Question: What is stainless steel?
Answer: There are actually multiple answers to that question — as there are a lot of different grades of stainless steel.
One of the most common grades of stainless steel (for household uses including cookware/ kitchen items) is “304”. When something reads as “304 Stainless” (with the XRF), I generally consider that a very good thing, because 99.9% of the time it means I am testing an item that does not have any neurotoxic heavy metals (no lead, no cadmium, no arsenic and no mercury – either as constituent ingredients or contaminants) in the product! [This baby bottle is an example of a rare exception, a stainless steel bottle with a solid lead sealing dot.]
As an example, the elemental (metals) make up of 304 (Grade 304 Stainless Steel) can look like this when an item is tested with an XRF instrument (with a one minute test):
- Chromium (Cr): 150,100 +/- 1,100 ppm
- Copper (Cu): 5,593 +/- 568 ppm
- Nickel (Ni): 92,100 +/- 1,700 ppm
- Iron (Fe): 728,100 +/- 2,500 ppm
- Vanadium (V): 950 +/- 191 ppm
- Molybdenum (Mo): 1,959 +/- 146 ppm
- Manganese (Mn): 18,100 +/- 1,300 ppm
This particular reading set is for the male end of a lead-free hose by Water Right, Inc. (pictured here) made of 304 stainless.
The most important characteristics for identifying whether or not something is a certain grade of stainless steel is the ratio of chromium to nickel to iron, as those are the main components of most stainless steel alloys.
As an example to show the range of readings for the same grade of stainless steel (304), below is another set of readings (for the other end – the female end – of the same hose).
Note that while some ingredients are intentional components of the grade of stainless steel, other metals (seen at very low levels) are more like to be coincidental contaminants from the manufacturing process. Not all “contaminants” are considered toxic.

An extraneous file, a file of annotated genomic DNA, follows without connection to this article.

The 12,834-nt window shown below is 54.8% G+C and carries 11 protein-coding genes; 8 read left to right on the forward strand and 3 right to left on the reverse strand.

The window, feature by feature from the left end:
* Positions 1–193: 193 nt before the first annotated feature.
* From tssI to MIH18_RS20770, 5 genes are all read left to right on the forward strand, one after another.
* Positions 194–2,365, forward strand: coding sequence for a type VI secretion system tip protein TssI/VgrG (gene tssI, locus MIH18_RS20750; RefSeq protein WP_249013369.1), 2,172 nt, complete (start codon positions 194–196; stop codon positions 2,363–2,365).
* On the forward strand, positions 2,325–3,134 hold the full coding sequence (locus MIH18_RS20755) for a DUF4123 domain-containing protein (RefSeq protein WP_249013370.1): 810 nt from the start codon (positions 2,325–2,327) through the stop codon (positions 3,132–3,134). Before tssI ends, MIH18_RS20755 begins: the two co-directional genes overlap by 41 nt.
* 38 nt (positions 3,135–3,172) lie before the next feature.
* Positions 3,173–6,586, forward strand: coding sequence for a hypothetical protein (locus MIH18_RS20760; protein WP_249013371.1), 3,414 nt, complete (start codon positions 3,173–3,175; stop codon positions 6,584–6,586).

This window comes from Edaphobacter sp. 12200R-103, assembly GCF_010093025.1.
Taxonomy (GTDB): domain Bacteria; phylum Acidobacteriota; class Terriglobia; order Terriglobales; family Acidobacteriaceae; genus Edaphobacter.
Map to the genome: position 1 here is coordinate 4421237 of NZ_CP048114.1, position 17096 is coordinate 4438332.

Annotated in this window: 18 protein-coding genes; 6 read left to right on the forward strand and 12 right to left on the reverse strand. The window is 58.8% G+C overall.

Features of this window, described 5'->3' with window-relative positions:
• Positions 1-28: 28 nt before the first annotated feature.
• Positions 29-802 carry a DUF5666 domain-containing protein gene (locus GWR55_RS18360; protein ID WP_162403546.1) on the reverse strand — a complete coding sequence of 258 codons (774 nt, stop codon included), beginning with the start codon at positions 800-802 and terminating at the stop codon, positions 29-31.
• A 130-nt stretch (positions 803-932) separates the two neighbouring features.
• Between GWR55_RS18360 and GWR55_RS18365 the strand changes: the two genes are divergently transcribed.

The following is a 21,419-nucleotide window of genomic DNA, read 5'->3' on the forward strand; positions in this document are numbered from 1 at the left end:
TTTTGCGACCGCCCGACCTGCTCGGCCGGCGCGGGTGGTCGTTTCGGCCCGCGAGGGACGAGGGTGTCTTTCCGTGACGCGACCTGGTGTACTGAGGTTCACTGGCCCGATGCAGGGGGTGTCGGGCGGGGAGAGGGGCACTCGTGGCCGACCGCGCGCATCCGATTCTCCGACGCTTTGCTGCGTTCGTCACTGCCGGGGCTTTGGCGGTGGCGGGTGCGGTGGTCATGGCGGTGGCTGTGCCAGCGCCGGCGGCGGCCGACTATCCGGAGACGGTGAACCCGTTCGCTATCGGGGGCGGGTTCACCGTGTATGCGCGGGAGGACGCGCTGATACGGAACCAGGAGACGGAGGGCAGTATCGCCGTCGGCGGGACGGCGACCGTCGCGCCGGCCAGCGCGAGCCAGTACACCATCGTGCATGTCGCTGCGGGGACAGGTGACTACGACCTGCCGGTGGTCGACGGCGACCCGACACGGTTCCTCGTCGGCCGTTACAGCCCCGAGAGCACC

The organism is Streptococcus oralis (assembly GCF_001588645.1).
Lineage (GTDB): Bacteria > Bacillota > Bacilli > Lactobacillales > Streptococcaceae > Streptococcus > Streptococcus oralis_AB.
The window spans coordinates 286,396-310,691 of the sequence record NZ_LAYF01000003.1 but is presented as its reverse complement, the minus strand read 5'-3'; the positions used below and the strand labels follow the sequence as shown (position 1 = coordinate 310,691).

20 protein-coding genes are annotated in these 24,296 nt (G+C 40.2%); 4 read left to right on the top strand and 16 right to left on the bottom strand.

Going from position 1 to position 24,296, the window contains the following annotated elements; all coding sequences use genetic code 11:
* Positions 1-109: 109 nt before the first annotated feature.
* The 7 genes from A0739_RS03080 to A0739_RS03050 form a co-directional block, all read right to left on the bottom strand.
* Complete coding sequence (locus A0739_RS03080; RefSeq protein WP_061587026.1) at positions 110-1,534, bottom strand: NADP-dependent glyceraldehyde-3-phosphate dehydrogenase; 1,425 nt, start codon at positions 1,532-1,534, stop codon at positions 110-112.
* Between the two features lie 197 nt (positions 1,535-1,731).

In general, to my knowledge, most grades of stainless steel are considered non-toxic, with many designated safe for food use – and some even considered safe for medical use applications (such as surgical implants).
Female hose end, as tested with an XRF instrument.
- Chromium (Cr): 160,100 +/- 1,100 ppm
- Tin (Sn): 113 +/- 54 ppm
- Copper (Cu): 6,042 +/- 584 ppm
- Nickel (Ni): 88,100 +/- 1,700 ppm
- Iron (Fe): 717,000 +/- 2,500 ppm
- Vanadium (V): 1,035 +/- 207 ppm
- Cobalt (Co): 4,328 +/- 1,467 ppm
- Manganese (Mn): 21,300 +/- 1,300 ppm
So for 304 stainless steel, we have the following three characteristics that are expected:
- Nickel in the 82,000 to 95,000 ppm range
- Iron in the 700,000 to 750,000 ppm range
- Chromium in the 150,000 to 160,000 ppm range
While I do not currently have any concerns for toxicity in food-safe stainless steel, some people do. I have heard of folks voicing concerns primarily about a specific nickel allergy, or possible leaching of stainless steel elements – like nickel or chromium – into food or beverages contained within stainless cups, water bottles or other vessels or food cooked in stainless pans.
My only real piece of advice when it comes to stainless used for food applications is not to use stainless steel beverage containers with highly acidic beverages (like orange juice or lemonade), and when using a stainless water bottle, be sure to rinse well before each use and replace the contents daily if they are not fully consumed.
Here is a link to the Stainless Steel category of items on my website. As these items are generally (as a category) lead-free (with exceptions being – for example – stainless steel baby bottles with a solid lead sealing dot), I don’t always list the full elemental/metals breakdown for the stainless components of the items I test. However I will work towards creating a blog post for each type of stainless steel to help folks evaluate the potential implications of the use of stainless in their lives.
As always, please let me know if you have any questions!
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